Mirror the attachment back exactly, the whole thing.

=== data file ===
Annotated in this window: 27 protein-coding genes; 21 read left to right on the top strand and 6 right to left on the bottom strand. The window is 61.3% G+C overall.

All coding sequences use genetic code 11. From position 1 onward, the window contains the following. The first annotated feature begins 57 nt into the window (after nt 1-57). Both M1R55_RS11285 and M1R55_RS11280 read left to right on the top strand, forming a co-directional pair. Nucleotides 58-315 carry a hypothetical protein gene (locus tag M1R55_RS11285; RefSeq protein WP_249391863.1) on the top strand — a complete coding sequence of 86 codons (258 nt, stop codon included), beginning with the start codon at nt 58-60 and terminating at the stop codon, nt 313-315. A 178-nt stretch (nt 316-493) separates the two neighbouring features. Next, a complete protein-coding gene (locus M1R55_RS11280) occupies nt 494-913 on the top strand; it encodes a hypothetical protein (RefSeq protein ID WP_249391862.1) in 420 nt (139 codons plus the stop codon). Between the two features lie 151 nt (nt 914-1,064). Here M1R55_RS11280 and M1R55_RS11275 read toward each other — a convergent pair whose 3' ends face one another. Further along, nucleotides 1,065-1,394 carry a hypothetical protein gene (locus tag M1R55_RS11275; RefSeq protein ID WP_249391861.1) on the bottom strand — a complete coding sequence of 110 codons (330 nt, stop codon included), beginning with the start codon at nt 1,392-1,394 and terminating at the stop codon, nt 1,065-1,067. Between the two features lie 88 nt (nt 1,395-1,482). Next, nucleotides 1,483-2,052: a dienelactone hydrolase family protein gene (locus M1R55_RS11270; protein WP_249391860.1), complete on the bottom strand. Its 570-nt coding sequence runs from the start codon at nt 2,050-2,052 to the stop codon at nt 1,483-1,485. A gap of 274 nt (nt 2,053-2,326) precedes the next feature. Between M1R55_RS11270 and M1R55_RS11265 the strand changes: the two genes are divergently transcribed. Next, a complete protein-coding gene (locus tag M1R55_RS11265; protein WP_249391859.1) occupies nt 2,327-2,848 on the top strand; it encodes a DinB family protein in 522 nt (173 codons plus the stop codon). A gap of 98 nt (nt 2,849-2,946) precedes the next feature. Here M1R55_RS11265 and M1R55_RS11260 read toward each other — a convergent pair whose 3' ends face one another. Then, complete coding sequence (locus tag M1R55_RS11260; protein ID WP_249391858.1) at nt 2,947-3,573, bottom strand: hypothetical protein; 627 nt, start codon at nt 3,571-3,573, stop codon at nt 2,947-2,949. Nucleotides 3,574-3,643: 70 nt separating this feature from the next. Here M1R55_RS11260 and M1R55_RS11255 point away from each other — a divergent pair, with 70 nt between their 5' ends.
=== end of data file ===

Annotated in this window: 27 protein-coding genes; 21 read left to right on the top strand and 6 right to left on the bottom strand. The window is 61.3% G+C overall.

All coding sequences use genetic code 11. From position 1 onward, the window contains the following. The first annotated feature begins 57 nt into the window (after nt 1-57). Both M1R55_RS11285 and M1R55_RS11280 read left to right on the top strand, forming a co-directional pair. Nucleotides 58-315 carry a hypothetical protein gene (locus tag M1R55_RS11285; RefSeq protein WP_249391863.1) on the top strand — a complete coding sequence of 86 codons (258 nt, stop codon included), beginning with the start codon at nt 58-60 and terminating at the stop codon, nt 313-315. A 178-nt stretch (nt 316-493) separates the two neighbouring features. Next, a complete protein-coding gene (locus M1R55_RS11280) occupies nt 494-913 on the top strand; it encodes a hypothetical protein (RefSeq protein ID WP_249391862.1) in 420 nt (139 codons plus the stop codon). Between the two features lie 151 nt (nt 914-1,064). Here M1R55_RS11280 and M1R55_RS11275 read toward each other — a convergent pair whose 3' ends face one another. Further along, nucleotides 1,065-1,394 carry a hypothetical protein gene (locus tag M1R55_RS11275; RefSeq protein ID WP_249391861.1) on the bottom strand — a complete coding sequence of 110 codons (330 nt, stop codon included), beginning with the start codon at nt 1,392-1,394 and terminating at the stop codon, nt 1,065-1,067. Between the two features lie 88 nt (nt 1,395-1,482). Next, nucleotides 1,483-2,052: a dienelactone hydrolase family protein gene (locus M1R55_RS11270; protein WP_249391860.1), complete on the bottom strand. Its 570-nt coding sequence runs from the start codon at nt 2,050-2,052 to the stop codon at nt 1,483-1,485. A gap of 274 nt (nt 2,053-2,326) precedes the next feature. Between M1R55_RS11270 and M1R55_RS11265 the strand changes: the two genes are divergently transcribed. Next, a complete protein-coding gene (locus tag M1R55_RS11265; protein WP_249391859.1) occupies nt 2,327-2,848 on the top strand; it encodes a DinB family protein in 522 nt (173 codons plus the stop codon). A gap of 98 nt (nt 2,849-2,946) precedes the next feature. Here M1R55_RS11265 and M1R55_RS11260 read toward each other — a convergent pair whose 3' ends face one another. Then, complete coding sequence (locus tag M1R55_RS11260; protein ID WP_249391858.1) at nt 2,947-3,573, bottom strand: hypothetical protein; 627 nt, start codon at nt 3,571-3,573, stop codon at nt 2,947-2,949. Nucleotides 3,574-3,643: 70 nt separating this feature from the next. Here M1R55_RS11260 and M1R55_RS11255 point away from each other — a divergent pair, with 70 nt between their 5' ends.